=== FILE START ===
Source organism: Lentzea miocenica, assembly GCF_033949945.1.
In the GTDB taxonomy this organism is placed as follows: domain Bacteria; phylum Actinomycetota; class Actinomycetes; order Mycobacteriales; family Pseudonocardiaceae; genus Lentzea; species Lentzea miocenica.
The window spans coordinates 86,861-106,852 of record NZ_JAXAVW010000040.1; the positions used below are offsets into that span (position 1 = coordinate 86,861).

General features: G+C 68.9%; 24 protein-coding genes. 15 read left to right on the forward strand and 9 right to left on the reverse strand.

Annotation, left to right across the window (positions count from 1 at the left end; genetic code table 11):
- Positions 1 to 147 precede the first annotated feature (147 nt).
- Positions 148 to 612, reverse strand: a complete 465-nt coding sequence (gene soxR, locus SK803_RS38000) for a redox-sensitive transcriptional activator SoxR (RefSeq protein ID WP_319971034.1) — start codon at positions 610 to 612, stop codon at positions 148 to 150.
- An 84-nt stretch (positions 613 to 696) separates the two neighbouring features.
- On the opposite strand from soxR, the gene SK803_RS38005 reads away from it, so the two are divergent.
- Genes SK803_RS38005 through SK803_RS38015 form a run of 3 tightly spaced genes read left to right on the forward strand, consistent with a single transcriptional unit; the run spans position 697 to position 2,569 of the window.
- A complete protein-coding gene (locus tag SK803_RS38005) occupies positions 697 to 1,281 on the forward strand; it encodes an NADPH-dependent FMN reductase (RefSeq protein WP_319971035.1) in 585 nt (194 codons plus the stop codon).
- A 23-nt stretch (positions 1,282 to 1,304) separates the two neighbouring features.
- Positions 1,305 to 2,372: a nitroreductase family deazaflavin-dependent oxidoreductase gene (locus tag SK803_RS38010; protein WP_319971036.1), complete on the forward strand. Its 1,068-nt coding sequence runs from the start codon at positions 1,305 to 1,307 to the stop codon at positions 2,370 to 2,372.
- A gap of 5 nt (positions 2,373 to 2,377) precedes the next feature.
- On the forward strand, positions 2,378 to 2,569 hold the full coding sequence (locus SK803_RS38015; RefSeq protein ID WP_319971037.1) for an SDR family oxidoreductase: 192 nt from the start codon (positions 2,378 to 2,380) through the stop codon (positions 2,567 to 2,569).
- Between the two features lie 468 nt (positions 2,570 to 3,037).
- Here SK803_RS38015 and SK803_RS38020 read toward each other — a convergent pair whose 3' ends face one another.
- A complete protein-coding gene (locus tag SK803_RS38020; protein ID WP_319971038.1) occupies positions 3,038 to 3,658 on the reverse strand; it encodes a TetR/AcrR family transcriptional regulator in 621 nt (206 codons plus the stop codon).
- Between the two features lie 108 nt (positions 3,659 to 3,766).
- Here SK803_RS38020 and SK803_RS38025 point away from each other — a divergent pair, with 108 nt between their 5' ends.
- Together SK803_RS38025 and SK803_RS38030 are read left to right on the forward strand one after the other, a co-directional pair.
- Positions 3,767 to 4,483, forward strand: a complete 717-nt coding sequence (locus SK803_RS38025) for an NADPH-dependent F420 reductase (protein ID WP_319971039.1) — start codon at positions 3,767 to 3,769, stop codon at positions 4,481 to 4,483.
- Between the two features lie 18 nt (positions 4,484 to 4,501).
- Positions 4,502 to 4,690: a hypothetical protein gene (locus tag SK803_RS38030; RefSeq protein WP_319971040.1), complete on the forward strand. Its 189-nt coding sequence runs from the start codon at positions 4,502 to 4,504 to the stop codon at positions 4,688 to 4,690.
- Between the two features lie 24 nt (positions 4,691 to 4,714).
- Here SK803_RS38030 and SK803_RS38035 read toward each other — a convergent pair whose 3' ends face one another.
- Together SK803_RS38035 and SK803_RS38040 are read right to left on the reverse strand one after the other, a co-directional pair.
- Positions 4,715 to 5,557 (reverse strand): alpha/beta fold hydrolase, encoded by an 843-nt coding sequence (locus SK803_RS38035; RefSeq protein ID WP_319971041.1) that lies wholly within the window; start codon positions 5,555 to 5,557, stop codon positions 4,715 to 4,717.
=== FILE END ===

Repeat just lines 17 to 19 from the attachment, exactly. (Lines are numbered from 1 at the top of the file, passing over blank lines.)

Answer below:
- Here SK803_RS38015 and SK803_RS38020 read toward each other — a convergent pair whose 3' ends face one another.
- A complete protein-coding gene (locus tag SK803_RS38020; protein ID WP_319971038.1) occupies positions 3,038 to 3,658 on the reverse strand; it encodes a TetR/AcrR family transcriptional regulator in 621 nt (206 codons plus the stop codon).
- Between the two features lie 108 nt (positions 3,659 to 3,766).